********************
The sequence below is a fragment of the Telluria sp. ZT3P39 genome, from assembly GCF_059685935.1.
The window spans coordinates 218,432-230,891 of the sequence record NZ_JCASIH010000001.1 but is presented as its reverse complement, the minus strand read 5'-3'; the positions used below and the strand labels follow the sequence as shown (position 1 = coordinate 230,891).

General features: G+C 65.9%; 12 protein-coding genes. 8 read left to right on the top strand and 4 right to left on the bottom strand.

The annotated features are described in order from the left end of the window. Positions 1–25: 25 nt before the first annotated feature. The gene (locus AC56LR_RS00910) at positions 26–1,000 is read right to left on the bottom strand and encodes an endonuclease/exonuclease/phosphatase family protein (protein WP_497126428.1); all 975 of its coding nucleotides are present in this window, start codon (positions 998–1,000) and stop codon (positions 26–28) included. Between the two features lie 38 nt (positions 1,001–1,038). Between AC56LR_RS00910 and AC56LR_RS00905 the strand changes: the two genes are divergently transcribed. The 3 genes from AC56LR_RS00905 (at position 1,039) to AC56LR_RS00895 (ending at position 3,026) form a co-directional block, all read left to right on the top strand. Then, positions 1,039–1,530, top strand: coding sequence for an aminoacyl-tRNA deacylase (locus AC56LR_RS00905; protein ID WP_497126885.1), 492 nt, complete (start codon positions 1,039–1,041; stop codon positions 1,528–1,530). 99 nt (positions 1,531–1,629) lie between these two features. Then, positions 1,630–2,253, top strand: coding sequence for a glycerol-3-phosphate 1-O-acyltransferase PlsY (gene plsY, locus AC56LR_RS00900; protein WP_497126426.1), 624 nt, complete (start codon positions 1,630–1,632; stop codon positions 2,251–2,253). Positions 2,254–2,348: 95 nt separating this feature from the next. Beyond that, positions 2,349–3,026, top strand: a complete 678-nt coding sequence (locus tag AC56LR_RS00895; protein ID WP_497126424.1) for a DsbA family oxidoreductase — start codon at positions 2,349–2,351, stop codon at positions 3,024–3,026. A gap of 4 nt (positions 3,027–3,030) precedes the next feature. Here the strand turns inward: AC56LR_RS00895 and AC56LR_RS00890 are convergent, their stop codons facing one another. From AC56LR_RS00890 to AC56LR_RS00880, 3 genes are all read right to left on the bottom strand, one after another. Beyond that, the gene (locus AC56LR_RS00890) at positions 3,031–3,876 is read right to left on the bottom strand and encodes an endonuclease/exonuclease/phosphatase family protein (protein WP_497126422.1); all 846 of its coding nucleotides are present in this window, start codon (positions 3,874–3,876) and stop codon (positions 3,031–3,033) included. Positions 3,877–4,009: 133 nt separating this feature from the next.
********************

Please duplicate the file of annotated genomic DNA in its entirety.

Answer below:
The sequence below is a fragment of the Telluria sp. ZT3P39 genome, from assembly GCF_059685935.1.
The window spans coordinates 218,432-230,891 of the sequence record NZ_JCASIH010000001.1 but is presented as its reverse complement, the minus strand read 5'-3'; the positions used below and the strand labels follow the sequence as shown (position 1 = coordinate 230,891).

General features: G+C 65.9%; 12 protein-coding genes. 8 read left to right on the top strand and 4 right to left on the bottom strand.

The annotated features are described in order from the left end of the window. Positions 1–25: 25 nt before the first annotated feature. The gene (locus AC56LR_RS00910) at positions 26–1,000 is read right to left on the bottom strand and encodes an endonuclease/exonuclease/phosphatase family protein (protein WP_497126428.1); all 975 of its coding nucleotides are present in this window, start codon (positions 998–1,000) and stop codon (positions 26–28) included. Between the two features lie 38 nt (positions 1,001–1,038). Between AC56LR_RS00910 and AC56LR_RS00905 the strand changes: the two genes are divergently transcribed. The 3 genes from AC56LR_RS00905 (at position 1,039) to AC56LR_RS00895 (ending at position 3,026) form a co-directional block, all read left to right on the top strand. Then, positions 1,039–1,530, top strand: coding sequence for an aminoacyl-tRNA deacylase (locus AC56LR_RS00905; protein ID WP_497126885.1), 492 nt, complete (start codon positions 1,039–1,041; stop codon positions 1,528–1,530). 99 nt (positions 1,531–1,629) lie between these two features. Then, positions 1,630–2,253, top strand: coding sequence for a glycerol-3-phosphate 1-O-acyltransferase PlsY (gene plsY, locus AC56LR_RS00900; protein WP_497126426.1), 624 nt, complete (start codon positions 1,630–1,632; stop codon positions 2,251–2,253). Positions 2,254–2,348: 95 nt separating this feature from the next. Beyond that, positions 2,349–3,026, top strand: a complete 678-nt coding sequence (locus tag AC56LR_RS00895; protein ID WP_497126424.1) for a DsbA family oxidoreductase — start codon at positions 2,349–2,351, stop codon at positions 3,024–3,026. A gap of 4 nt (positions 3,027–3,030) precedes the next feature. Here the strand turns inward: AC56LR_RS00895 and AC56LR_RS00890 are convergent, their stop codons facing one another. From AC56LR_RS00890 to AC56LR_RS00880, 3 genes are all read right to left on the bottom strand, one after another. Beyond that, the gene (locus AC56LR_RS00890) at positions 3,031–3,876 is read right to left on the bottom strand and encodes an endonuclease/exonuclease/phosphatase family protein (protein WP_497126422.1); all 846 of its coding nucleotides are present in this window, start codon (positions 3,874–3,876) and stop codon (positions 3,031–3,033) included. Positions 3,877–4,009: 133 nt separating this feature from the next.